Anne Ward, head of the Condominium/Cooperative Law Department of Ehrlich Petriello Gudin Plaza & Reed (“EPGPR”), has scored a victory on behalf of condominium unit owners. Ms. Ward persuaded the Appellate Division of the State of New Jersey to award $38,703.00 in attorneys’ fees to homeowners. This amount represents sums incurred in litigation against a condominium association.
In a case of first impression, the Appellate Division upheld an Arbitrator’s decision awarding attorney fees and costs under Rule 47 of the American Arbitration Association (“AAA”). The Appellate Division also awarded additional attorneys’ fees to the Plaintiffs to compensate them for the attorneys’ fees and costs incurred at the appellate level. Raymond Zecca, et al. vs. Monterey Condominium Association, Inc., 2020 WL 2177053.
The Initial Lawsuit
The unit owners had originally sued the Association over $400 yearly assessments imposed on them. They received these fees for renting their units on their own initiative, rather than renting through the Association’s rental program.
The Plaintiffs filed suit in the Superior Court, contending that the governing documents permitted the Plaintiffs’ rentals, arguing that the Association had no authority to compel participation in the Defendant’s rental program.
The Plaintiffs alleged the assessments were contrary to law, discriminatory, and ultra vires. In addition, the Plaintiffs argued there was no proper notice to the membership prior to a vote regarding the assessments. Finally, unit owners argued the lack of notice was violative of the governing documents, New Jersey State law, and the New Jersey Administrative Codes.
The matter was referred to arbitration pursuant to a Master Deed provision. However, the Arbitration Clause had omitted reference to the rules governing the arbitration and the choice of arbitrator. The Defendant proposed that the AAA rules applied, and then the Superior Court ordered the AAA rules would govern the arbitration.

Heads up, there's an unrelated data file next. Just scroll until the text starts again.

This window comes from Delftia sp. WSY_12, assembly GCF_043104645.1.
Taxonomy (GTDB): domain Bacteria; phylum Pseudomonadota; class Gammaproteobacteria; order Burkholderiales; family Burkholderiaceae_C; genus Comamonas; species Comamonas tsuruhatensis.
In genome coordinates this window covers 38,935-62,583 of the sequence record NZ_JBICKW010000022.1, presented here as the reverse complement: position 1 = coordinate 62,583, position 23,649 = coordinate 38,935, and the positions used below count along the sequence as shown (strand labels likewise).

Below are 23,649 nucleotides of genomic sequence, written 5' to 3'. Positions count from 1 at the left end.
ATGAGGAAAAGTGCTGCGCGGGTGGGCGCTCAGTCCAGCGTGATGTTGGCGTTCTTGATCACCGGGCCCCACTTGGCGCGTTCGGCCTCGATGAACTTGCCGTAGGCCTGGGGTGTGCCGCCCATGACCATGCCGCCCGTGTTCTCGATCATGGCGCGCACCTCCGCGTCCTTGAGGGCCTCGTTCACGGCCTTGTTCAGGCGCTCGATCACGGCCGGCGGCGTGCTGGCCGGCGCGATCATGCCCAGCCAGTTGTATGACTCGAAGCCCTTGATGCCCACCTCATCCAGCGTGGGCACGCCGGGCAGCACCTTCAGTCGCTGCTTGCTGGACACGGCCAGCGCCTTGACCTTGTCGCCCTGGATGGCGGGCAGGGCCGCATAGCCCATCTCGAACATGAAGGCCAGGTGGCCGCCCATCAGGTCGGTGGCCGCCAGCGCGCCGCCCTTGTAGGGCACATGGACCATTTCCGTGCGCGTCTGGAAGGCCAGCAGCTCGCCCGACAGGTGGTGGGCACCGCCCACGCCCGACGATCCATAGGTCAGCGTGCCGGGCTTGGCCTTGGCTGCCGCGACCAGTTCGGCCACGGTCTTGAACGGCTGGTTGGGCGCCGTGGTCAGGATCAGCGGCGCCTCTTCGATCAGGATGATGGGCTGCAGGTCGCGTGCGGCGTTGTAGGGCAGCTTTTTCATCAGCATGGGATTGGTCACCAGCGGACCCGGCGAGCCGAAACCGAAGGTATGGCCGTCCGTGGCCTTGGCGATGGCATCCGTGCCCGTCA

The Plaintiffs prevailed on their underlying claims at the arbitration, and the arbitrator decided the lack of notice proved fatal to the assessments. Accordingly, he ordered the assessment monies returned to the Plaintiffs. However, the attorneys’ fees incurred by the Plaintiffs in the litigation were substantial, and they greatly exceeded the amount of the assessments.
Rule 47 of AAA provides that an arbitrator may grant any “remedy or relief” that the arbitrator deems “just and equitable”. Rule 47 also provides that an Arbitrator may enter:
ii. an award of attorneys’ fees if all parties have requested such an award or if it is authorized by law or their arbitration agreement. [Emphasis added].
Gaining Attorney’s Fees
After the victory on the merits, the Plaintiffs filed an application to the Arbitrator for an award of attorney’s fees under Rule 47. They based their request on the fact that both parties had requested attorney’s fees in their respective pleadings.
The Plaintiffs argued that there was a lack of notice, and the Association refused to offer a viable Alternative Dispute Procedure, as required by the New Jersey Condominium Act. Therefore, the matter need never have been litigated. The Plaintiffs argued they were entitled to an award of attorney’s fees because they had been forced to litigate the issues by the Defendant.
The Defendant argued, claiming that the Plaintiffs were required to show they were entitled to an award under the exceptions to the American Rule. The American Rule provides that each party must pay their own legal fees, unless the case falls within a very specific exception.
The Arbitrator decided in the Plaintiffs’ favor. He determined that the highlighted language in Rule 47 authorized him to award attorneys’ fees under the “just and equitable” standard of Rule 47.
Our team is proud to have been a part of this case, helping the plaintiffs receive what they deserved. If you need help with a real estate dispute, we would love to use our skill to be there for you, too. Call our office today at (973) 828-0203, or schedule time with us online.